Linked by Thom Holwerda on Thu 20th Jun 2013 18:29 UTC, submitted by MOS6510
PDAs, Cellphones, Wireless So, The Wall Street Journal is reporting that Microsoft was very close to take over Nokia, but that the talks eventually broke down, probably beyond repair - at least for now. The reasons the talks broke down illustrate something that I have repeatedly tried to make clear for a long time now: Nokia isn't doing well.
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RE[7]: Go ahead and short
by jeffb on Sat 22nd Jun 2013 19:40 UTC in reply to "RE[6]: Go ahead and short"
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"Symbian phones weren't making much margin and sales had been falling for 3 quarters

No, it did grow.

How does that graph show what you want? It has 1Q2011 way below 4Q2010. And that's raw numbers. The smartphone market was growing rapidly so if you look at marketshare the falloff is earlier:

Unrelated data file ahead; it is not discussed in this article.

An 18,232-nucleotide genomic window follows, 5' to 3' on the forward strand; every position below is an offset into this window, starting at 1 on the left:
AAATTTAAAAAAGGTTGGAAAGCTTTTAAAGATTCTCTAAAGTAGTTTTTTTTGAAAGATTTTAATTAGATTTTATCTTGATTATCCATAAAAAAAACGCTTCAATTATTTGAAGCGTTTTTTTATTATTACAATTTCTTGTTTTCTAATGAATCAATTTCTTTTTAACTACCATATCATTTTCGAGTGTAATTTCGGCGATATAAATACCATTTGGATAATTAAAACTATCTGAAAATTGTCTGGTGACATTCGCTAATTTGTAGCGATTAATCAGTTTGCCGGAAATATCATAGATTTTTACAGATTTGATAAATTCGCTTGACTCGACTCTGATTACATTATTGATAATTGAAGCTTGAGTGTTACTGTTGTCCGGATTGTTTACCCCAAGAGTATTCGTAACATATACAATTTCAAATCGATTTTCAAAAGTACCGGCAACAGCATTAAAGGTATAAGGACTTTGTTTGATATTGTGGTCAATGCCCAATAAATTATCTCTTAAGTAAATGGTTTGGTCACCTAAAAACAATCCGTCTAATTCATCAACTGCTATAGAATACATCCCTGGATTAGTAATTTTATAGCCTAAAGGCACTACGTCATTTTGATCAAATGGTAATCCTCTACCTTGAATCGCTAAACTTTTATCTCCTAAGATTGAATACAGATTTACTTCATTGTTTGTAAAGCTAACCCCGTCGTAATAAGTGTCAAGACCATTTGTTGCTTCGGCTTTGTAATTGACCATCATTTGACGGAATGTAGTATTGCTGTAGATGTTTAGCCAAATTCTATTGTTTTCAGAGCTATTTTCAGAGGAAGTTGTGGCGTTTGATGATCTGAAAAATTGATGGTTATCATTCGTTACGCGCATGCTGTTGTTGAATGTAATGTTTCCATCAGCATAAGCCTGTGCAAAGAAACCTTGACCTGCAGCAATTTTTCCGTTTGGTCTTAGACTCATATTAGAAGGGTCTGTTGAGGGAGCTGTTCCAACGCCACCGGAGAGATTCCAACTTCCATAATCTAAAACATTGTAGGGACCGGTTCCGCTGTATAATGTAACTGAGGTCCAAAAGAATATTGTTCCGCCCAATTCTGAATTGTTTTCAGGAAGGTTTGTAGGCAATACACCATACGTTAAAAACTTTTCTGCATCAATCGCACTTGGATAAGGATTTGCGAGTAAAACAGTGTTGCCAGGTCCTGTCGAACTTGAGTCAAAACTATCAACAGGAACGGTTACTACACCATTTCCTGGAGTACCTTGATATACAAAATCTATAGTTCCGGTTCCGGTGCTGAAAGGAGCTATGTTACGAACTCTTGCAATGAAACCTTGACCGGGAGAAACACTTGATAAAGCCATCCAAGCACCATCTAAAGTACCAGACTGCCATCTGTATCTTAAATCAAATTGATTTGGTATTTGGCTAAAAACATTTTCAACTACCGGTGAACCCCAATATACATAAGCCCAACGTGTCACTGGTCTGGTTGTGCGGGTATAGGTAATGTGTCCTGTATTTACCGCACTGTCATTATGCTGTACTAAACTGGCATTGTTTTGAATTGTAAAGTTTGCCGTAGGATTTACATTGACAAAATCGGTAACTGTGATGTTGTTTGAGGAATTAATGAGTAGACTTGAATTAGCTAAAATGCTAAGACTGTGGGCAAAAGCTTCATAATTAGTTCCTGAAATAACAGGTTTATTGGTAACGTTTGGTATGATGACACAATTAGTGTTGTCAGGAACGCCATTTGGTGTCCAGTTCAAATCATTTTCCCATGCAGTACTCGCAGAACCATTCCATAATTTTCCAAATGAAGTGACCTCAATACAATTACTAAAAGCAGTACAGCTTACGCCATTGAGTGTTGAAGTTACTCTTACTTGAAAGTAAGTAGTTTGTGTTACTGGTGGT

"Elop ... bought himself a transition that say compared to RIM's BBOS to QNX transition took 11 months less

Its just that that "transition" completely failed except the plan was from the beginning transition Nokia customers to Apple and Samsung. Was it?

The plan was to transition Nokia over from a maker of Symbian phones to a maker of Asha at the low end and Windows Phones at the high end. That didn't fail. it happened. Nokia's customers are still mostly dumb phone customers and they still are dumb phone customers mostly. Certainly they have had tremendous erosion of Symbian customers but their products were comparatively terrible. That problem predates Elop.

"Nokia is not the CIA. He couldn't have killed off MeeGo as quickly as he did in secret.

The only reason why N9 came to market where contractual bindings with Intel. Elop still did his best in declaring the N9 dead before arrival, no matter how it would perform, in not delivering to any major markets, no marketing, no support.

Yes, it was a dead product. A cool niche phone by the time it was released.

"Those 11 months were key to how Nokia passed RIM in sales

Nokia did not passed RIM. Q1/2013:

IDC and Kanter have closer to 7m. That number seems low but I'd agree that Gartner is a reasonable source and that based Gartner's numbers Nokia did worse.

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